Signs of warm weather are usually welcomed with enthusiasm--that is, except, when spring begins with immense flooding. After record snowfall in some areas, North Dakota experienced an early thaw, followed by a blizzard on April 5. The precipitation runoff was more than the Red River valley could handle. At its crest of 54.2 feet, the river was 26 feet above flood stage in the Grand Forks area, forcing the evacuation of the city's 50,000 residents. For what is being called a 500-year flood, damage and cleanup estimates range from $700 million to $1 billion.
Flooding can be as damaging as a drought is devastating. Fortunately, neither is the norm, and recorded precipitation averages are good indicators of what precipitation we can expect in a region on a yearly basis (see "Precipitation in U.S. cities," at left). Mt. Washington, N.H., has the highest average precipitation with 89.92 inches annually over approximately 209 days. On the flip side, Las Vegas averages only 4.19 inches in 26 days annually.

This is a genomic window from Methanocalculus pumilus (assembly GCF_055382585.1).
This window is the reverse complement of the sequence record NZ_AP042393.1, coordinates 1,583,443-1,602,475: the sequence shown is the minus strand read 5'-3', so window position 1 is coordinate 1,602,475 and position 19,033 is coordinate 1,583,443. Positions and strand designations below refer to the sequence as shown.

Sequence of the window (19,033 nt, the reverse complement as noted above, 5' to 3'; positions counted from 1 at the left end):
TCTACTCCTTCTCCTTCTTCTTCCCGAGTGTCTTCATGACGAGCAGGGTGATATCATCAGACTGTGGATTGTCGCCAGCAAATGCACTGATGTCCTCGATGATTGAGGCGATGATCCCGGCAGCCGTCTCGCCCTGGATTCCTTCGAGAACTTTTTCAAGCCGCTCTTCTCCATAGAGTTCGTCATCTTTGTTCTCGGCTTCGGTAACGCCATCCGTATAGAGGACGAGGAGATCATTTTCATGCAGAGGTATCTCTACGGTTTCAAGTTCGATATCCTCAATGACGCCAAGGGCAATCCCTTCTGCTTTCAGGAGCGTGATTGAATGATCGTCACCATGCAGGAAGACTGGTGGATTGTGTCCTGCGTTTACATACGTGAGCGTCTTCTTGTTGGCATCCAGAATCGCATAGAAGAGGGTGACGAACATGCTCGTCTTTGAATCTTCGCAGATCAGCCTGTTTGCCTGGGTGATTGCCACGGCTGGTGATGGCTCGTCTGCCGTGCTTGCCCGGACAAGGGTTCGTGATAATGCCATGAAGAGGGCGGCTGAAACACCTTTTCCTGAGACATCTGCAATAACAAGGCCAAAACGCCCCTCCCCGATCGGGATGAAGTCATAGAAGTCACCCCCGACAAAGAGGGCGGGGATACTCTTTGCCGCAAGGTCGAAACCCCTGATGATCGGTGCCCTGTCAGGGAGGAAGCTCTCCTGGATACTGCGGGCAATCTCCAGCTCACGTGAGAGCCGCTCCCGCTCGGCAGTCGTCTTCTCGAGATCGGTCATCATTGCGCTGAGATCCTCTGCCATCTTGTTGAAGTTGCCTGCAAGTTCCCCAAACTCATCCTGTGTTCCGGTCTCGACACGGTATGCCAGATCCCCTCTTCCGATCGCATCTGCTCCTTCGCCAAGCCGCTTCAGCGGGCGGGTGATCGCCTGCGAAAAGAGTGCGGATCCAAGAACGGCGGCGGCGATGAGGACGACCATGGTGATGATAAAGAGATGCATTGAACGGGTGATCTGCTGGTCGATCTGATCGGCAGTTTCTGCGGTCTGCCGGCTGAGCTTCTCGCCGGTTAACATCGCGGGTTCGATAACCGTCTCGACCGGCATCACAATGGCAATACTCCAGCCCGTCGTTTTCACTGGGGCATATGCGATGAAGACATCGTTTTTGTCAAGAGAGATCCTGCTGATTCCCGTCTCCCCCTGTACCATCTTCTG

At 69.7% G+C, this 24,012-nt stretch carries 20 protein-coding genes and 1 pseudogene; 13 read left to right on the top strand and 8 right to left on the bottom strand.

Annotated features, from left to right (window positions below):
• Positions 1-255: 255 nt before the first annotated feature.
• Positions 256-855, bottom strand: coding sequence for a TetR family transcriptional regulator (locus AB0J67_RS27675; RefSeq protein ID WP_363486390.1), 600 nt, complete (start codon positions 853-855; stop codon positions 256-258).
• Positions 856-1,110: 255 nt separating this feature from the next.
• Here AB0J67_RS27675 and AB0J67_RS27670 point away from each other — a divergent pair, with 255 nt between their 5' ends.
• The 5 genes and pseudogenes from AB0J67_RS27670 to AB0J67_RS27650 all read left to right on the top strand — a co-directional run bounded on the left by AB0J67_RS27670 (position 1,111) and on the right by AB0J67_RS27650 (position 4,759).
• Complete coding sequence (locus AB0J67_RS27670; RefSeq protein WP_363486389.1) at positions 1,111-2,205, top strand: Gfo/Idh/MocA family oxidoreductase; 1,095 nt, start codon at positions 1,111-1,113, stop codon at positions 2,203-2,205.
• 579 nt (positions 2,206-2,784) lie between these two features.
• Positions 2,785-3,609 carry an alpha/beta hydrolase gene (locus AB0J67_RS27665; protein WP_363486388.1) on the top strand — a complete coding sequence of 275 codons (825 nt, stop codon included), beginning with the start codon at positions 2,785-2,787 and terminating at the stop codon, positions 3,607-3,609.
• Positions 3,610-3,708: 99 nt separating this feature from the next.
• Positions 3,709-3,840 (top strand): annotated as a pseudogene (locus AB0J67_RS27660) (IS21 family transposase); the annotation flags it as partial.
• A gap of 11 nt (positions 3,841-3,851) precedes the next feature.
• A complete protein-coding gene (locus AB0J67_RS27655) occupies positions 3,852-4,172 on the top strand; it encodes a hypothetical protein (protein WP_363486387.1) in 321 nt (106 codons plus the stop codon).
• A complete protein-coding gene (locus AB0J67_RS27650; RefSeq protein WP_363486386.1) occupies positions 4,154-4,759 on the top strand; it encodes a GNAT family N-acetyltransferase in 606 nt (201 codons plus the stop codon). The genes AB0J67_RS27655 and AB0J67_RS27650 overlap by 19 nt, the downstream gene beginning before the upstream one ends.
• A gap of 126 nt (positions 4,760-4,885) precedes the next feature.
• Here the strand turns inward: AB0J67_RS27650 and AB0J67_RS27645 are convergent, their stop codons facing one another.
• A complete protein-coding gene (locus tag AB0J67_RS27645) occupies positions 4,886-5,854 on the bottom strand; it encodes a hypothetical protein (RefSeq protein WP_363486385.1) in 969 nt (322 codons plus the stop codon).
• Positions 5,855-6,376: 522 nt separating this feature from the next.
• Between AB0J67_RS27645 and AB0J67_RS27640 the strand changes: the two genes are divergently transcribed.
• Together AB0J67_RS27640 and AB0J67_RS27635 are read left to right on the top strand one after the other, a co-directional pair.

Temperature is a major influence in determining precipitation. Warm air rises, then cools. The condensation of atmospheric vapors form low-altitude clouds, called stratus or stratocumulus clouds, and rainfall. Precipitation usually occurs along the fronts. Generally, a warm front produces precipitation that is prolonged with moderate intensity, whereas a cold front typically produces a heavier and short-lived rainfall.
According to the National Climatic Data Center, the summer of 1996 ranked as the 34th warmest of the nation's 102 years of record. The temperature topped out at 0.6oF above the normal 72.3oF. Due to heavy precipitation in the Northeastern and South-Central states, the lower 48 states experienced an average precipitation total of 8.5 inches during the summer months, or 103 percent of normal. Washington, Oregon and Idaho averaged 64 percent of their normal precipitation, and California and Nevada reached just 40 percent of their normal average precipitation.
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